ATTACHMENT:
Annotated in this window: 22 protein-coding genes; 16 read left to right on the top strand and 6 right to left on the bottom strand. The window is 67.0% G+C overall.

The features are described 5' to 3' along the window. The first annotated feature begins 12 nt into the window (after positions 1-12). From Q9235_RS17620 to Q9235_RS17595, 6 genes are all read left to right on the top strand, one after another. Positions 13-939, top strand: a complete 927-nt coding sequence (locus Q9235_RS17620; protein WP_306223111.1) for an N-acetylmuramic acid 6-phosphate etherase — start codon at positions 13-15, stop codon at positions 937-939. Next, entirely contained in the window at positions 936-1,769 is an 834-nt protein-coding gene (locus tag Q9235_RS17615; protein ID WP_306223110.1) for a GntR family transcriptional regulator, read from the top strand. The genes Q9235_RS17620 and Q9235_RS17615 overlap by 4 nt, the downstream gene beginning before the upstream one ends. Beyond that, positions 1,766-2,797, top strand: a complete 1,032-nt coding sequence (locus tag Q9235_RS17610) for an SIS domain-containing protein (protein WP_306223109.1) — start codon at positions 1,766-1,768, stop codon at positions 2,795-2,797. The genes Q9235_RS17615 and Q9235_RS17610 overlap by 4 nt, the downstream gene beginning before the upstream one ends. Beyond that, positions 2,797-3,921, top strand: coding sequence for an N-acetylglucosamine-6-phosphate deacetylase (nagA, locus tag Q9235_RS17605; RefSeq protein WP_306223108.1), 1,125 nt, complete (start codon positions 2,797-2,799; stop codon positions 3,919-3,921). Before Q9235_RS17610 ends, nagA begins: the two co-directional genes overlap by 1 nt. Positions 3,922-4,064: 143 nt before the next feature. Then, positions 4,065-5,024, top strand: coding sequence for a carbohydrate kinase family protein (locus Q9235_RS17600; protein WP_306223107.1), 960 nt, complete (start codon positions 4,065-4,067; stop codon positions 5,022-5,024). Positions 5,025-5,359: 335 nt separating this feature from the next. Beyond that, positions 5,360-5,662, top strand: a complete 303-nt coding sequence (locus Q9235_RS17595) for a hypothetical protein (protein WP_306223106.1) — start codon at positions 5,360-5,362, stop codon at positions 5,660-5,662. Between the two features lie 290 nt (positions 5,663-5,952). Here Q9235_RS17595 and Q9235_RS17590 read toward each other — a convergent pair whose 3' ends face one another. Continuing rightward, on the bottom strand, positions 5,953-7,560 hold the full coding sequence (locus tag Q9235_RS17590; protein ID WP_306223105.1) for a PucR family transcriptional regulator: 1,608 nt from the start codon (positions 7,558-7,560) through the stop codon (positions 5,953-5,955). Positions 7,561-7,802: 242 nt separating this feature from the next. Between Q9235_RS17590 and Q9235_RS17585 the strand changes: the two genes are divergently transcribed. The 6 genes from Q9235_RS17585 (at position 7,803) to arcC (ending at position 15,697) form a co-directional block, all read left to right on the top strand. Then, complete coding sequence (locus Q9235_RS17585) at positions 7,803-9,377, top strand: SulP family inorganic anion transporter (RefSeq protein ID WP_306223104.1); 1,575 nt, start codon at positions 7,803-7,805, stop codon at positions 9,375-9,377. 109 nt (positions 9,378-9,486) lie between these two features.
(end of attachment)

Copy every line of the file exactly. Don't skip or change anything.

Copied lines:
Annotated in this window: 22 protein-coding genes; 16 read left to right on the top strand and 6 right to left on the bottom strand. The window is 67.0% G+C overall.

The features are described 5' to 3' along the window. The first annotated feature begins 12 nt into the window (after positions 1-12). From Q9235_RS17620 to Q9235_RS17595, 6 genes are all read left to right on the top strand, one after another. Positions 13-939, top strand: a complete 927-nt coding sequence (locus Q9235_RS17620; protein WP_306223111.1) for an N-acetylmuramic acid 6-phosphate etherase — start codon at positions 13-15, stop codon at positions 937-939. Next, entirely contained in the window at positions 936-1,769 is an 834-nt protein-coding gene (locus tag Q9235_RS17615; protein ID WP_306223110.1) for a GntR family transcriptional regulator, read from the top strand. The genes Q9235_RS17620 and Q9235_RS17615 overlap by 4 nt, the downstream gene beginning before the upstream one ends. Beyond that, positions 1,766-2,797, top strand: a complete 1,032-nt coding sequence (locus tag Q9235_RS17610) for an SIS domain-containing protein (protein WP_306223109.1) — start codon at positions 1,766-1,768, stop codon at positions 2,795-2,797. The genes Q9235_RS17615 and Q9235_RS17610 overlap by 4 nt, the downstream gene beginning before the upstream one ends. Beyond that, positions 2,797-3,921, top strand: coding sequence for an N-acetylglucosamine-6-phosphate deacetylase (nagA, locus tag Q9235_RS17605; RefSeq protein WP_306223108.1), 1,125 nt, complete (start codon positions 2,797-2,799; stop codon positions 3,919-3,921). Before Q9235_RS17610 ends, nagA begins: the two co-directional genes overlap by 1 nt. Positions 3,922-4,064: 143 nt before the next feature. Then, positions 4,065-5,024, top strand: coding sequence for a carbohydrate kinase family protein (locus Q9235_RS17600; protein WP_306223107.1), 960 nt, complete (start codon positions 4,065-4,067; stop codon positions 5,022-5,024). Positions 5,025-5,359: 335 nt separating this feature from the next. Beyond that, positions 5,360-5,662, top strand: a complete 303-nt coding sequence (locus Q9235_RS17595) for a hypothetical protein (protein WP_306223106.1) — start codon at positions 5,360-5,362, stop codon at positions 5,660-5,662. Between the two features lie 290 nt (positions 5,663-5,952). Here Q9235_RS17595 and Q9235_RS17590 read toward each other — a convergent pair whose 3' ends face one another. Continuing rightward, on the bottom strand, positions 5,953-7,560 hold the full coding sequence (locus tag Q9235_RS17590; protein ID WP_306223105.1) for a PucR family transcriptional regulator: 1,608 nt from the start codon (positions 7,558-7,560) through the stop codon (positions 5,953-5,955). Positions 7,561-7,802: 242 nt separating this feature from the next. Between Q9235_RS17590 and Q9235_RS17585 the strand changes: the two genes are divergently transcribed. The 6 genes from Q9235_RS17585 (at position 7,803) to arcC (ending at position 15,697) form a co-directional block, all read left to right on the top strand. Then, complete coding sequence (locus Q9235_RS17585) at positions 7,803-9,377, top strand: SulP family inorganic anion transporter (RefSeq protein ID WP_306223104.1); 1,575 nt, start codon at positions 7,803-7,805, stop codon at positions 9,375-9,377. 109 nt (positions 9,378-9,486) lie between these two features.